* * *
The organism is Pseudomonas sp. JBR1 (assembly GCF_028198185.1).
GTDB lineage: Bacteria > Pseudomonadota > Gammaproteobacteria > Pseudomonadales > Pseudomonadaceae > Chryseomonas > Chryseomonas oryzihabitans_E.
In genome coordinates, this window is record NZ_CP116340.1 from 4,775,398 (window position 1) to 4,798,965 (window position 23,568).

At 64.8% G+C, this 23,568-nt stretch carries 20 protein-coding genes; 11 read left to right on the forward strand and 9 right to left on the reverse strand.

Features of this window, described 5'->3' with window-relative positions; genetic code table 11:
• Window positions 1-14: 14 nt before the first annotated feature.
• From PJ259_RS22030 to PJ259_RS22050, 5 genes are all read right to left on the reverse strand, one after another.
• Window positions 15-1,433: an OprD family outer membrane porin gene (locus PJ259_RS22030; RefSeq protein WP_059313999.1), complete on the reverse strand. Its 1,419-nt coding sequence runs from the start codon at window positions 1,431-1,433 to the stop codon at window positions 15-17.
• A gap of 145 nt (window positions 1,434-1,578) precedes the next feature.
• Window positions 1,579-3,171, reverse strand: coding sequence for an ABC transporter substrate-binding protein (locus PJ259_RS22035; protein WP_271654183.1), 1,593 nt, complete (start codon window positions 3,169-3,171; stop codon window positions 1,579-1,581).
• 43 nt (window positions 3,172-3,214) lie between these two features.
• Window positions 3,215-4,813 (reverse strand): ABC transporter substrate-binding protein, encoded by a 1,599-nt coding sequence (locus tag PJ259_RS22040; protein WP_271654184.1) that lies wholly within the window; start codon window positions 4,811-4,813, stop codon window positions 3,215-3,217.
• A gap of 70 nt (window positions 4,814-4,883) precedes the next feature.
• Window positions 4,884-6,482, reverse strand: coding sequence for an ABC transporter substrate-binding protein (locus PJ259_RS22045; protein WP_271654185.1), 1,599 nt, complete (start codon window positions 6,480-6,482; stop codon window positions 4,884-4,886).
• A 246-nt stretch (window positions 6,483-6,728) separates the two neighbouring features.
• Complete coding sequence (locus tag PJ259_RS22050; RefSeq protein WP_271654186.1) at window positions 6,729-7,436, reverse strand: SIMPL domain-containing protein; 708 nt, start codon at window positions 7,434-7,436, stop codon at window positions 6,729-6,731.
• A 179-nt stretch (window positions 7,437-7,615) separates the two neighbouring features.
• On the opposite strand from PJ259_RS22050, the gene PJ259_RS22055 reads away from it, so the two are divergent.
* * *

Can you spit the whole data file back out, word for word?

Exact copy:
The organism is Pseudomonas sp. JBR1 (assembly GCF_028198185.1).
GTDB lineage: Bacteria > Pseudomonadota > Gammaproteobacteria > Pseudomonadales > Pseudomonadaceae > Chryseomonas > Chryseomonas oryzihabitans_E.
In genome coordinates, this window is record NZ_CP116340.1 from 4,775,398 (window position 1) to 4,798,965 (window position 23,568).

At 64.8% G+C, this 23,568-nt stretch carries 20 protein-coding genes; 11 read left to right on the forward strand and 9 right to left on the reverse strand.

Features of this window, described 5'->3' with window-relative positions; genetic code table 11:
• Window positions 1-14: 14 nt before the first annotated feature.
• From PJ259_RS22030 to PJ259_RS22050, 5 genes are all read right to left on the reverse strand, one after another.
• Window positions 15-1,433: an OprD family outer membrane porin gene (locus PJ259_RS22030; RefSeq protein WP_059313999.1), complete on the reverse strand. Its 1,419-nt coding sequence runs from the start codon at window positions 1,431-1,433 to the stop codon at window positions 15-17.
• A gap of 145 nt (window positions 1,434-1,578) precedes the next feature.
• Window positions 1,579-3,171, reverse strand: coding sequence for an ABC transporter substrate-binding protein (locus PJ259_RS22035; protein WP_271654183.1), 1,593 nt, complete (start codon window positions 3,169-3,171; stop codon window positions 1,579-1,581).
• 43 nt (window positions 3,172-3,214) lie between these two features.
• Window positions 3,215-4,813 (reverse strand): ABC transporter substrate-binding protein, encoded by a 1,599-nt coding sequence (locus tag PJ259_RS22040; protein WP_271654184.1) that lies wholly within the window; start codon window positions 4,811-4,813, stop codon window positions 3,215-3,217.
• A gap of 70 nt (window positions 4,814-4,883) precedes the next feature.
• Window positions 4,884-6,482, reverse strand: coding sequence for an ABC transporter substrate-binding protein (locus PJ259_RS22045; protein WP_271654185.1), 1,599 nt, complete (start codon window positions 6,480-6,482; stop codon window positions 4,884-4,886).
• A 246-nt stretch (window positions 6,483-6,728) separates the two neighbouring features.
• Complete coding sequence (locus tag PJ259_RS22050; RefSeq protein WP_271654186.1) at window positions 6,729-7,436, reverse strand: SIMPL domain-containing protein; 708 nt, start codon at window positions 7,434-7,436, stop codon at window positions 6,729-6,731.
• A 179-nt stretch (window positions 7,437-7,615) separates the two neighbouring features.
• On the opposite strand from PJ259_RS22050, the gene PJ259_RS22055 reads away from it, so the two are divergent.